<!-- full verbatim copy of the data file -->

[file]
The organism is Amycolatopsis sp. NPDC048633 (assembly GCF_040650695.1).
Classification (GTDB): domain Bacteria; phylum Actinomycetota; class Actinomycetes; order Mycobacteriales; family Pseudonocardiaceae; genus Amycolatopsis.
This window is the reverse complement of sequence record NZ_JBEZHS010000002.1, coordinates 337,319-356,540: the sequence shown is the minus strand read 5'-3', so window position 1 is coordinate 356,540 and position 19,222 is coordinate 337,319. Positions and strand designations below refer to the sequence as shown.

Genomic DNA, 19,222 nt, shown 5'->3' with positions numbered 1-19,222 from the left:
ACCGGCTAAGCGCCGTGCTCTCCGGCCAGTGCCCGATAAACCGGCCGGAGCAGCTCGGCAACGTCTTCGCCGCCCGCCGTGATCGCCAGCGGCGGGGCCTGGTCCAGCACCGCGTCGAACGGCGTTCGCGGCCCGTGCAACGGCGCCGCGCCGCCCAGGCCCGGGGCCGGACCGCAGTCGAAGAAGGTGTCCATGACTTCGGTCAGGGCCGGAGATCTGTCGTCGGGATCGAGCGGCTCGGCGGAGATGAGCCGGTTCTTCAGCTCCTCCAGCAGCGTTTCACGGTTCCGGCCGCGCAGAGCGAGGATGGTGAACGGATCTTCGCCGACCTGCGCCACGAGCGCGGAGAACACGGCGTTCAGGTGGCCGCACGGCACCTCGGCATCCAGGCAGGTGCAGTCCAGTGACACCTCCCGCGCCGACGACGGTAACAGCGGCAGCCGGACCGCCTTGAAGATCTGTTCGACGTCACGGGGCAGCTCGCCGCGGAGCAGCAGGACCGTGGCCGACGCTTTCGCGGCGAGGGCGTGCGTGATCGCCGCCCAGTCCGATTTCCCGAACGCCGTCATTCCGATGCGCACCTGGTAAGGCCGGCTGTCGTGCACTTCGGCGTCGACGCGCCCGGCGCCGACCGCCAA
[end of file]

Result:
The organism is Amycolatopsis sp. NPDC048633 (assembly GCF_040650695.1).
Classification (GTDB): domain Bacteria; phylum Actinomycetota; class Actinomycetes; order Mycobacteriales; family Pseudonocardiaceae; genus Amycolatopsis.
This window is the reverse complement of sequence record NZ_JBEZHS010000002.1, coordinates 337,319-356,540: the sequence shown is the minus strand read 5'-3', so window position 1 is coordinate 356,540 and position 19,222 is coordinate 337,319. Positions and strand designations below refer to the sequence as shown.

Genomic DNA, 19,222 nt, shown 5'->3' with positions numbered 1-19,222 from the left:
ACCGGCTAAGCGCCGTGCTCTCCGGCCAGTGCCCGATAAACCGGCCGGAGCAGCTCGGCAACGTCTTCGCCGCCCGCCGTGATCGCCAGCGGCGGGGCCTGGTCCAGCACCGCGTCGAACGGCGTTCGCGGCCCGTGCAACGGCGCCGCGCCGCCCAGGCCCGGGGCCGGACCGCAGTCGAAGAAGGTGTCCATGACTTCGGTCAGGGCCGGAGATCTGTCGTCGGGATCGAGCGGCTCGGCGGAGATGAGCCGGTTCTTCAGCTCCTCCAGCAGCGTTTCACGGTTCCGGCCGCGCAGAGCGAGGATGGTGAACGGATCTTCGCCGACCTGCGCCACGAGCGCGGAGAACACGGCGTTCAGGTGGCCGCACGGCACCTCGGCATCCAGGCAGGTGCAGTCCAGTGACACCTCCCGCGCCGACGACGGTAACAGCGGCAGCCGGACCGCCTTGAAGATCTGTTCGACGTCACGGGGCAGCTCGCCGCGGAGCAGCAGGACCGTGGCCGACGCTTTCGCGGCGAGGGCGTGCGTGATCGCCGCCCAGTCCGATTTCCCGAACGCCGTCATTCCGATGCGCACCTGGTAAGGCCGGCTGTCGTGCACTTCGGCGTCGACGCGCCCGGCGCCGACCGCCAA